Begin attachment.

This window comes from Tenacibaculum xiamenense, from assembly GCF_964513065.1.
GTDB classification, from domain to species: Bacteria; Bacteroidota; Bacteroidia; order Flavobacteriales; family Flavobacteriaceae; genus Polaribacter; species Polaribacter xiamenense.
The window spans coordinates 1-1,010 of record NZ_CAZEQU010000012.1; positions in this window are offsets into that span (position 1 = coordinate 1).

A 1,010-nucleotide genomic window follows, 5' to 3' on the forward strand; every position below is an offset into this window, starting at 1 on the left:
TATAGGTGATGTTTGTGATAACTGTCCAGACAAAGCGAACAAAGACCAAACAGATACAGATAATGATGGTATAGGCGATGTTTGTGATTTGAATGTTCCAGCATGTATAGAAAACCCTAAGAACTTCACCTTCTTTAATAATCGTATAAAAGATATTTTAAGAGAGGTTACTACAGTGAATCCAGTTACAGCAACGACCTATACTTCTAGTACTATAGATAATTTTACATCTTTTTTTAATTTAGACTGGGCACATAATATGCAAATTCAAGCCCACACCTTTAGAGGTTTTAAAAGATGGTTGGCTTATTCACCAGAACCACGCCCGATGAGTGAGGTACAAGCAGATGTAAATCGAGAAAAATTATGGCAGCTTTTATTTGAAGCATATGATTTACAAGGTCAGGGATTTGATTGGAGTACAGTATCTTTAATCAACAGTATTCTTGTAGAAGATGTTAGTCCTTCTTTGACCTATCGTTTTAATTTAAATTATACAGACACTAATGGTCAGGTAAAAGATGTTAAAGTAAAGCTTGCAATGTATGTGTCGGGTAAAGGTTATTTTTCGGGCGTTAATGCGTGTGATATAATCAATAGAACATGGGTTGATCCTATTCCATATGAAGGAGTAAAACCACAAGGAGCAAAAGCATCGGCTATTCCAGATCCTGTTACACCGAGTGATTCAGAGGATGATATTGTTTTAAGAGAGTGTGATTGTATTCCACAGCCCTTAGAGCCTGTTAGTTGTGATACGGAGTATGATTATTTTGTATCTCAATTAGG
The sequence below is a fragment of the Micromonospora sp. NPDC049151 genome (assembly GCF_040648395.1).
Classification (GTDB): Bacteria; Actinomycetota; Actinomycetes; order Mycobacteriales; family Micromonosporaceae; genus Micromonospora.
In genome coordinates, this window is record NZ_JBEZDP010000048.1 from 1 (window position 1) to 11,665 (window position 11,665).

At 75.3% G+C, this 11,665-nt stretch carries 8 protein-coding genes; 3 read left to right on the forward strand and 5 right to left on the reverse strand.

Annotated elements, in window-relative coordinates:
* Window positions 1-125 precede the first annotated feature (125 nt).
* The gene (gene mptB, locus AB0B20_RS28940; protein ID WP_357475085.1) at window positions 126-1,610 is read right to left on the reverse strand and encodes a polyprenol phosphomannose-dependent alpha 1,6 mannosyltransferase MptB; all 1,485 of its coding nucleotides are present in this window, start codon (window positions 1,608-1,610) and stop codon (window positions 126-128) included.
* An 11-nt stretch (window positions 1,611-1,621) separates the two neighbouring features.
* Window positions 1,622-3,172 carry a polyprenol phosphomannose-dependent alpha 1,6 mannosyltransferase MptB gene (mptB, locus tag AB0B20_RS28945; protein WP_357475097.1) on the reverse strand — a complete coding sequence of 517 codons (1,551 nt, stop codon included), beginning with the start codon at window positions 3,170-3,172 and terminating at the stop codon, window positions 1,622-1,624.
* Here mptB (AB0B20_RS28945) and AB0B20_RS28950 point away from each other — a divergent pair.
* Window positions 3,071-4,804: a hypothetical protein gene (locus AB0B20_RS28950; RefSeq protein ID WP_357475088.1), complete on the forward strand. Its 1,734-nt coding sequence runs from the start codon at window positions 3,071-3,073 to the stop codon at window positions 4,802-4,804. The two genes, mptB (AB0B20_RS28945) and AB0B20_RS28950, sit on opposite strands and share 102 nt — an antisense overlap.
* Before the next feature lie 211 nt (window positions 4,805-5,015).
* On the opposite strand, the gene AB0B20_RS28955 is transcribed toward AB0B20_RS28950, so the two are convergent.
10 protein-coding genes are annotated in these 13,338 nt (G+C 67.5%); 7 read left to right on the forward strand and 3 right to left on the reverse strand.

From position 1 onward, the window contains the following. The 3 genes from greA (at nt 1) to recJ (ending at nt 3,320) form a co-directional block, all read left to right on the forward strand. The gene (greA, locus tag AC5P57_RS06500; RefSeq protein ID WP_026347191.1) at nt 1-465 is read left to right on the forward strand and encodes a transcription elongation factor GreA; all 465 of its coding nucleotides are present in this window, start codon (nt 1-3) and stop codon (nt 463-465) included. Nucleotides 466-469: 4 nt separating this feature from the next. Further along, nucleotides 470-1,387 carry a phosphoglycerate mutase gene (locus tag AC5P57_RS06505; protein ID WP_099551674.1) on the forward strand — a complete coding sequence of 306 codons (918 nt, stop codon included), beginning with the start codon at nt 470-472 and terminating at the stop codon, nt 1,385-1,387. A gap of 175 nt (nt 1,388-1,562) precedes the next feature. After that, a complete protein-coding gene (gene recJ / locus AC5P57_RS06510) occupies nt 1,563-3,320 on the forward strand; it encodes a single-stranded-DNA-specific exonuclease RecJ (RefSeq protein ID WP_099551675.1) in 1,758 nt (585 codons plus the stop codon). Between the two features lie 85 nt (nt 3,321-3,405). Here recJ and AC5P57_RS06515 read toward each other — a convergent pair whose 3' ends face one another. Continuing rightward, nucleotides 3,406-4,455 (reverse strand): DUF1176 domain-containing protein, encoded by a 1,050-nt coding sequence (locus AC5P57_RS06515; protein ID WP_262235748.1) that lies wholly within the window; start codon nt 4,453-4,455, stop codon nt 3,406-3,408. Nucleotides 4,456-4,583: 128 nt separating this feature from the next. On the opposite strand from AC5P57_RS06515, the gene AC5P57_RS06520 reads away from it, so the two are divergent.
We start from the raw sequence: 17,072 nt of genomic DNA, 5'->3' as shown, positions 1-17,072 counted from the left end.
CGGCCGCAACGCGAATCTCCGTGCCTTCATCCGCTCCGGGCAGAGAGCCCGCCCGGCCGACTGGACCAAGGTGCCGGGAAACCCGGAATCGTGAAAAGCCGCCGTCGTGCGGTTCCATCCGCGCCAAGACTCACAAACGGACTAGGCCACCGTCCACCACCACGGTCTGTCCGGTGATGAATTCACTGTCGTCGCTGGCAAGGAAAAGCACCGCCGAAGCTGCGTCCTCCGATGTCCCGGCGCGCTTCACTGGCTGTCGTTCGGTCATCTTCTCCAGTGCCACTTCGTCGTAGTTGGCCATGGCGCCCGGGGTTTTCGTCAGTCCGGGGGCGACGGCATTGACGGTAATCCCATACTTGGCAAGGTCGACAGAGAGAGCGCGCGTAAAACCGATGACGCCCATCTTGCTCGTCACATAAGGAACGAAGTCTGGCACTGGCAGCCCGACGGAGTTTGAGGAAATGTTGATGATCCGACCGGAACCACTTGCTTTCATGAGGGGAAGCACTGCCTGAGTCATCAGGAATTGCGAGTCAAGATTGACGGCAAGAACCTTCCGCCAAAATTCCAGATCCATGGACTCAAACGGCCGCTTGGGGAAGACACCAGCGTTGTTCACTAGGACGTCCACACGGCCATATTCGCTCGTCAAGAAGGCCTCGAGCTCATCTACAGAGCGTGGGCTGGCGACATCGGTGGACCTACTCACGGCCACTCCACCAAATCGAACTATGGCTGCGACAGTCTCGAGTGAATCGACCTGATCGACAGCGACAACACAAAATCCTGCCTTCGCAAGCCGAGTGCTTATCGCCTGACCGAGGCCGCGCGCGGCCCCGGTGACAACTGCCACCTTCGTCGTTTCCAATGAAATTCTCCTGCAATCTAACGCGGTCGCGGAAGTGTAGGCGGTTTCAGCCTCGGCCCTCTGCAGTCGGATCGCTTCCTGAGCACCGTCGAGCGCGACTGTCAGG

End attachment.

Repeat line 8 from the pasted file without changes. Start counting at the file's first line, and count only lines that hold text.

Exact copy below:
In genome coordinates, this window is record NZ_JBEZDP010000048.1 from 1 (window position 1) to 11,665 (window position 11,665).